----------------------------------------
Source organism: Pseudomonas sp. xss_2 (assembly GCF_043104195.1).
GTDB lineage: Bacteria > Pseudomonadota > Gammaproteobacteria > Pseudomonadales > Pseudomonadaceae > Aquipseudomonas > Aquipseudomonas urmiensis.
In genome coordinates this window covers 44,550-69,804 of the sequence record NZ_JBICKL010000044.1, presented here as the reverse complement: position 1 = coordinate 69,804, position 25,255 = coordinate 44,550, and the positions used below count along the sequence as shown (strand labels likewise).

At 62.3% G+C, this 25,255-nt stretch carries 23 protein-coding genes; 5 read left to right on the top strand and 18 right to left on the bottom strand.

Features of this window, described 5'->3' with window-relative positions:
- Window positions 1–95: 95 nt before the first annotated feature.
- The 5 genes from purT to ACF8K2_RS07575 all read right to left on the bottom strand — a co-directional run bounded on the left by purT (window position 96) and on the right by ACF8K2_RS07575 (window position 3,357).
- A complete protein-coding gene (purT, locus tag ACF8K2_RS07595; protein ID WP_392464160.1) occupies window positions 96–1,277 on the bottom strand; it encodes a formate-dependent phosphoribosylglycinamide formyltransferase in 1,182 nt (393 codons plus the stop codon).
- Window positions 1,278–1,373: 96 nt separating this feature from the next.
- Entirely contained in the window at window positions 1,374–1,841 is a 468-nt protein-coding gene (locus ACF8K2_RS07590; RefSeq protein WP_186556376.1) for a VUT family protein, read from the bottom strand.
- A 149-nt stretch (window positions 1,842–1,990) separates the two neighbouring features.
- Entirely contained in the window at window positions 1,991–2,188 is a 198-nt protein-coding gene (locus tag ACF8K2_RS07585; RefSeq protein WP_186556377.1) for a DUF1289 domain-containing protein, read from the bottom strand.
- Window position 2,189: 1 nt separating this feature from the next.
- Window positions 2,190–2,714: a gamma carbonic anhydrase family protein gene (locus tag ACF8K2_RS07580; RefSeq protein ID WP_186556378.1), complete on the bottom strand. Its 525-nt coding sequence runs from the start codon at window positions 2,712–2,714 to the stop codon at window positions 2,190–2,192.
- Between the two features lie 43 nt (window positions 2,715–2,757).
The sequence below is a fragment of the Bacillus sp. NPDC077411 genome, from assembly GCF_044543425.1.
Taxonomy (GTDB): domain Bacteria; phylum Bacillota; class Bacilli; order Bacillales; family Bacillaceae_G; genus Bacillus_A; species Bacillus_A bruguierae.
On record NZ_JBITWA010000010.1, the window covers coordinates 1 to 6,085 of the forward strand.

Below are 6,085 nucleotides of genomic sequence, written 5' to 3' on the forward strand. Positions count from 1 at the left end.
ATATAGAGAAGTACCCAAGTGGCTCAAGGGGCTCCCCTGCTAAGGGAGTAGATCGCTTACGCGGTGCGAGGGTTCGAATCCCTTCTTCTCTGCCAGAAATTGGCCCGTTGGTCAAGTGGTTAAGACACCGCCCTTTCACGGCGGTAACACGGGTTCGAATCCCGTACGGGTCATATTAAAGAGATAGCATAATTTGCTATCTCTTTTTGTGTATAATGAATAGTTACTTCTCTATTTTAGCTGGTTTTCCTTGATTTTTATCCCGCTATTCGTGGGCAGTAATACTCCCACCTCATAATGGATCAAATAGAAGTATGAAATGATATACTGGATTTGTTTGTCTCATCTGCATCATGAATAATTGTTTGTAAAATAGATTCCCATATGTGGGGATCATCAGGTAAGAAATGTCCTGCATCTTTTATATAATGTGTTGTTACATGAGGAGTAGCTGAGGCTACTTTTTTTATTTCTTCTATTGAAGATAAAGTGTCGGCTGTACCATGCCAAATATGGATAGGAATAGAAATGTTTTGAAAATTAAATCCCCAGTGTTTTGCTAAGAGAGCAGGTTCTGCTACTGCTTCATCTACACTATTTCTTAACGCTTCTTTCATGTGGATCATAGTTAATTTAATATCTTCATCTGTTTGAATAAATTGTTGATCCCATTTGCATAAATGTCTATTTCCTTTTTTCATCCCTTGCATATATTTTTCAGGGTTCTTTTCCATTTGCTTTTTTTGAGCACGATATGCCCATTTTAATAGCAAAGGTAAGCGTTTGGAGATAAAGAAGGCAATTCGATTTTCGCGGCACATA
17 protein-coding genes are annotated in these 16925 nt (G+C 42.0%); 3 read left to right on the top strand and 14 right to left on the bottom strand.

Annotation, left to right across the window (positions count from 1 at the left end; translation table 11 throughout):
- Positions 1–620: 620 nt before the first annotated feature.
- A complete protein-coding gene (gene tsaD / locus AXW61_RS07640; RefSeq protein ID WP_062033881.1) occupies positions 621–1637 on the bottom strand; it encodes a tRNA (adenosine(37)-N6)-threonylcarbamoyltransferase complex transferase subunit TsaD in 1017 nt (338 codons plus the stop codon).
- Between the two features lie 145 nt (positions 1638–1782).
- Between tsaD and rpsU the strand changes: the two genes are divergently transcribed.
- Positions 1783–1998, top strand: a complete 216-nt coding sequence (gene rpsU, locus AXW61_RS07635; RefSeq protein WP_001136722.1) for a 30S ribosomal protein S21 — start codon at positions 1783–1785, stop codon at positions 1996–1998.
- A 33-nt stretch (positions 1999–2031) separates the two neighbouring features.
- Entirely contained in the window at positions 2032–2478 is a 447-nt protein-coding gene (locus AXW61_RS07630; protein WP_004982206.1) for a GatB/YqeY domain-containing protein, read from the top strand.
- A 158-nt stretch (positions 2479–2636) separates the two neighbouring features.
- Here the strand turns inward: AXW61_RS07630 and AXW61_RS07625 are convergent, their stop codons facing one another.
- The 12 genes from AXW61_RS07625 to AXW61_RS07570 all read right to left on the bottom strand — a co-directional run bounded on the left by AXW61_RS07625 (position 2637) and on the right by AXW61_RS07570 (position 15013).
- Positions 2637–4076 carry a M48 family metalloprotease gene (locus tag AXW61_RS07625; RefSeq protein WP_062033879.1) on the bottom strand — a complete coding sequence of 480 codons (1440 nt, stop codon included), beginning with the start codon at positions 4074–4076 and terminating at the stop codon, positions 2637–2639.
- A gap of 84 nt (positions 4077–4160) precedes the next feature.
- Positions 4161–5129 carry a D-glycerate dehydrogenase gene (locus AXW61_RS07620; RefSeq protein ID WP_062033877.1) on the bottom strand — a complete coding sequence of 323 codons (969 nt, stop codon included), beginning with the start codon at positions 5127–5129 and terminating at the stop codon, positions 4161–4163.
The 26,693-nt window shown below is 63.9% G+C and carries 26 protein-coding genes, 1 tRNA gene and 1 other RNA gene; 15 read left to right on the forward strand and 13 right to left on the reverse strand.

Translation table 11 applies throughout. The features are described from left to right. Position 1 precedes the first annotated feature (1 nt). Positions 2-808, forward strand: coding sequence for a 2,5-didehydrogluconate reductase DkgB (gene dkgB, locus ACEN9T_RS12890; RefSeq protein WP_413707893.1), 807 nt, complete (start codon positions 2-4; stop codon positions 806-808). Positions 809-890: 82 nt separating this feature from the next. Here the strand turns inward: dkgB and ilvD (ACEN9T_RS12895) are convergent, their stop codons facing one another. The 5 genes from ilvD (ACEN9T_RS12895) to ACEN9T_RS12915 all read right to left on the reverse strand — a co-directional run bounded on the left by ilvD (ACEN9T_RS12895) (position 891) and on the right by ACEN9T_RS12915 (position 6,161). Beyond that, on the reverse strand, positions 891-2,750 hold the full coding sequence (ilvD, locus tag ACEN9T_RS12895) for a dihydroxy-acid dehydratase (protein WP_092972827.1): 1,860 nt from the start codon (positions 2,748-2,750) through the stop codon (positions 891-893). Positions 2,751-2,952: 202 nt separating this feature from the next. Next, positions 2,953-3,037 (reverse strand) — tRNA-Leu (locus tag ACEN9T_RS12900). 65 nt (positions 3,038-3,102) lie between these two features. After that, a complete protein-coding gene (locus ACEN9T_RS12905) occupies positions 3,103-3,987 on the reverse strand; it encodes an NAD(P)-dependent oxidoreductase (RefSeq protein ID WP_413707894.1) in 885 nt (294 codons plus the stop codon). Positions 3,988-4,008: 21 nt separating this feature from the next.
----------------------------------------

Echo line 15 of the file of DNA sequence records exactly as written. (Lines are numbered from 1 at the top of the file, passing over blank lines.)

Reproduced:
- Between the two features lie 43 nt (window positions 2,715–2,757).